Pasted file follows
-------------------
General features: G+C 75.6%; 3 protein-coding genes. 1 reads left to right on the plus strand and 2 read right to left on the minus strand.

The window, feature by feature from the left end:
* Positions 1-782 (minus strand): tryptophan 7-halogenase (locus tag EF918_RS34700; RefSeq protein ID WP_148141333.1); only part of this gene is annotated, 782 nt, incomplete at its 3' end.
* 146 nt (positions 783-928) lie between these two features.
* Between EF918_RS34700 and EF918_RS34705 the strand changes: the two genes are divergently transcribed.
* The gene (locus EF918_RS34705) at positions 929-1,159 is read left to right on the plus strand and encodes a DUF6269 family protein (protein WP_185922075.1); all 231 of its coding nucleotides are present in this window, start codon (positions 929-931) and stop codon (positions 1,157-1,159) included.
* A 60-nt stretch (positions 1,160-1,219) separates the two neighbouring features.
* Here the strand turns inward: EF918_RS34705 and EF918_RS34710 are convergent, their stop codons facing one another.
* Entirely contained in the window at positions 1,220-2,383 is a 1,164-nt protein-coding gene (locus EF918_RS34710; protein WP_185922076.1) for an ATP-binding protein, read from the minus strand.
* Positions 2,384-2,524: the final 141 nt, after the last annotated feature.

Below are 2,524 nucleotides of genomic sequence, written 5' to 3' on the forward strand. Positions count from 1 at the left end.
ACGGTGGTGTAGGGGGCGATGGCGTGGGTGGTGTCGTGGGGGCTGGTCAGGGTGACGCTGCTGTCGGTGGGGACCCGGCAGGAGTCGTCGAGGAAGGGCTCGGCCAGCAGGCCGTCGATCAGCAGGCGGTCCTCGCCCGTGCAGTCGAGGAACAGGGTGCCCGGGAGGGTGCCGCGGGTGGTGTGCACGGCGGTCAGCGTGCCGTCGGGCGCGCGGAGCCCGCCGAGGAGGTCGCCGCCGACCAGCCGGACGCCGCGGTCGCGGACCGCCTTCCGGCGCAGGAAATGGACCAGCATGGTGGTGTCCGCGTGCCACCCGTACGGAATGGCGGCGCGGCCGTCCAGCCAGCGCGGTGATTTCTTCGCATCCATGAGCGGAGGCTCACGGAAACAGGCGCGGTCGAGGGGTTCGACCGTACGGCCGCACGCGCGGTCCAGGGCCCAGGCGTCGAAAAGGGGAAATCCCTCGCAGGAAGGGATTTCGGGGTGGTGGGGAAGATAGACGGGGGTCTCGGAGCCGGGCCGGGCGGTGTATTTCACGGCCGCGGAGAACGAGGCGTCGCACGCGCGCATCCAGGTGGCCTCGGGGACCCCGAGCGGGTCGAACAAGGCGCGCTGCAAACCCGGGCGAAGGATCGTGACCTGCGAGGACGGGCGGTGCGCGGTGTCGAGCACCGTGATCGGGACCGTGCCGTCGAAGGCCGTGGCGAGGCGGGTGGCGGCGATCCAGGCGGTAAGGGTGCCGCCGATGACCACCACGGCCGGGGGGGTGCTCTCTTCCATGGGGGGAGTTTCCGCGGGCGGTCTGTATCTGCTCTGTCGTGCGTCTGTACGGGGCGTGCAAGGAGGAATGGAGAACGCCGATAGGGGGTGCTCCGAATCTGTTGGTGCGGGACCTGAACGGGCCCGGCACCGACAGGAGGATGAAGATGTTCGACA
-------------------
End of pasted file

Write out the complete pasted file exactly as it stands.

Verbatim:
General features: G+C 75.6%; 3 protein-coding genes. 1 reads left to right on the plus strand and 2 read right to left on the minus strand.

The window, feature by feature from the left end:
* Positions 1-782 (minus strand): tryptophan 7-halogenase (locus tag EF918_RS34700; RefSeq protein ID WP_148141333.1); only part of this gene is annotated, 782 nt, incomplete at its 3' end.
* 146 nt (positions 783-928) lie between these two features.
* Between EF918_RS34700 and EF918_RS34705 the strand changes: the two genes are divergently transcribed.
* The gene (locus EF918_RS34705) at positions 929-1,159 is read left to right on the plus strand and encodes a DUF6269 family protein (protein WP_185922075.1); all 231 of its coding nucleotides are present in this window, start codon (positions 929-931) and stop codon (positions 1,157-1,159) included.
* A 60-nt stretch (positions 1,160-1,219) separates the two neighbouring features.
* Here the strand turns inward: EF918_RS34705 and EF918_RS34710 are convergent, their stop codons facing one another.
* Entirely contained in the window at positions 1,220-2,383 is a 1,164-nt protein-coding gene (locus EF918_RS34710; protein WP_185922076.1) for an ATP-binding protein, read from the minus strand.
* Positions 2,384-2,524: the final 141 nt, after the last annotated feature.

Below are 2,524 nucleotides of genomic sequence, written 5' to 3' on the forward strand. Positions count from 1 at the left end.
ACGGTGGTGTAGGGGGCGATGGCGTGGGTGGTGTCGTGGGGGCTGGTCAGGGTGACGCTGCTGTCGGTGGGGACCCGGCAGGAGTCGTCGAGGAAGGGCTCGGCCAGCAGGCCGTCGATCAGCAGGCGGTCCTCGCCCGTGCAGTCGAGGAACAGGGTGCCCGGGAGGGTGCCGCGGGTGGTGTGCACGGCGGTCAGCGTGCCGTCGGGCGCGCGGAGCCCGCCGAGGAGGTCGCCGCCGACCAGCCGGACGCCGCGGTCGCGGACCGCCTTCCGGCGCAGGAAATGGACCAGCATGGTGGTGTCCGCGTGCCACCCGTACGGAATGGCGGCGCGGCCGTCCAGCCAGCGCGGTGATTTCTTCGCATCCATGAGCGGAGGCTCACGGAAACAGGCGCGGTCGAGGGGTTCGACCGTACGGCCGCACGCGCGGTCCAGGGCCCAGGCGTCGAAAAGGGGAAATCCCTCGCAGGAAGGGATTTCGGGGTGGTGGGGAAGATAGACGGGGGTCTCGGAGCCGGGCCGGGCGGTGTATTTCACGGCCGCGGAGAACGAGGCGTCGCACGCGCGCATCCAGGTGGCCTCGGGGACCCCGAGCGGGTCGAACAAGGCGCGCTGCAAACCCGGGCGAAGGATCGTGACCTGCGAGGACGGGCGGTGCGCGGTGTCGAGCACCGTGATCGGGACCGTGCCGTCGAAGGCCGTGGCGAGGCGGGTGGCGGCGATCCAGGCGGTAAGGGTGCCGCCGATGACCACCACGGCCGGGGGGGTGCTCTCTTCCATGGGGGGAGTTTCCGCGGGCGGTCTGTATCTGCTCTGTCGTGCGTCTGTACGGGGCGTGCAAGGAGGAATGGAGAACGCCGATAGGGGGTGCTCCGAATCTGTTGGTGCGGGACCTGAACGGGCCCGGCACCGACAGGAGGATGAAGATGTTCGACA